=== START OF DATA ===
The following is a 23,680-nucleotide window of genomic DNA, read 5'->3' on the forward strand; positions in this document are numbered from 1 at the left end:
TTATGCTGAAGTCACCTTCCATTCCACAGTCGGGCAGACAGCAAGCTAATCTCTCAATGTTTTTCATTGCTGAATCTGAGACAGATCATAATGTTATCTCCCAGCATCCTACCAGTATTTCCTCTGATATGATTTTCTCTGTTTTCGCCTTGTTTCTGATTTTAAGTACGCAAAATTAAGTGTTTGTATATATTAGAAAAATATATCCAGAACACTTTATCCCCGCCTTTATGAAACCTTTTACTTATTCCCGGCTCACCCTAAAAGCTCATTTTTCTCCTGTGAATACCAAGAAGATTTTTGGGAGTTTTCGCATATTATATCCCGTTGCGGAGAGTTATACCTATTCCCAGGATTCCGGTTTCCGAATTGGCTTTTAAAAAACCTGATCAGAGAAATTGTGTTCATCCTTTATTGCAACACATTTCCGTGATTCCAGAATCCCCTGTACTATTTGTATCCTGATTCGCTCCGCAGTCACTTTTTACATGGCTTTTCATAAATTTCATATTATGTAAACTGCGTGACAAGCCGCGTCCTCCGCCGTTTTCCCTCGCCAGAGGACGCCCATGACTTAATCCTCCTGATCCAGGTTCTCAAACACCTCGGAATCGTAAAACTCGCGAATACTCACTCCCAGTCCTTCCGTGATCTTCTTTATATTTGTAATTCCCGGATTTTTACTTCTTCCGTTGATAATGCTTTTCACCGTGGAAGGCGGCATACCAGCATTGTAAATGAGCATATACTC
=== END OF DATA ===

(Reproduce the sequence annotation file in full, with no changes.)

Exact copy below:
The following is a 23,680-nucleotide window of genomic DNA, read 5'->3' on the forward strand; positions in this document are numbered from 1 at the left end:
TTATGCTGAAGTCACCTTCCATTCCACAGTCGGGCAGACAGCAAGCTAATCTCTCAATGTTTTTCATTGCTGAATCTGAGACAGATCATAATGTTATCTCCCAGCATCCTACCAGTATTTCCTCTGATATGATTTTCTCTGTTTTCGCCTTGTTTCTGATTTTAAGTACGCAAAATTAAGTGTTTGTATATATTAGAAAAATATATCCAGAACACTTTATCCCCGCCTTTATGAAACCTTTTACTTATTCCCGGCTCACCCTAAAAGCTCATTTTTCTCCTGTGAATACCAAGAAGATTTTTGGGAGTTTTCGCATATTATATCCCGTTGCGGAGAGTTATACCTATTCCCAGGATTCCGGTTTCCGAATTGGCTTTTAAAAAACCTGATCAGAGAAATTGTGTTCATCCTTTATTGCAACACATTTCCGTGATTCCAGAATCCCCTGTACTATTTGTATCCTGATTCGCTCCGCAGTCACTTTTTACATGGCTTTTCATAAATTTCATATTATGTAAACTGCGTGACAAGCCGCGTCCTCCGCCGTTTTCCCTCGCCAGAGGACGCCCATGACTTAATCCTCCTGATCCAGGTTCTCAAACACCTCGGAATCGTAAAACTCGCGAATACTCACTCCCAGTCCTTCCGTGATCTTCTTTATATTTGTAATTCCCGGATTTTTACTTCTTCCGTTGATAATGCTTTTCACCGTGGAAGGCGGCATACCAGCATTGTAAATGAGCATATACTC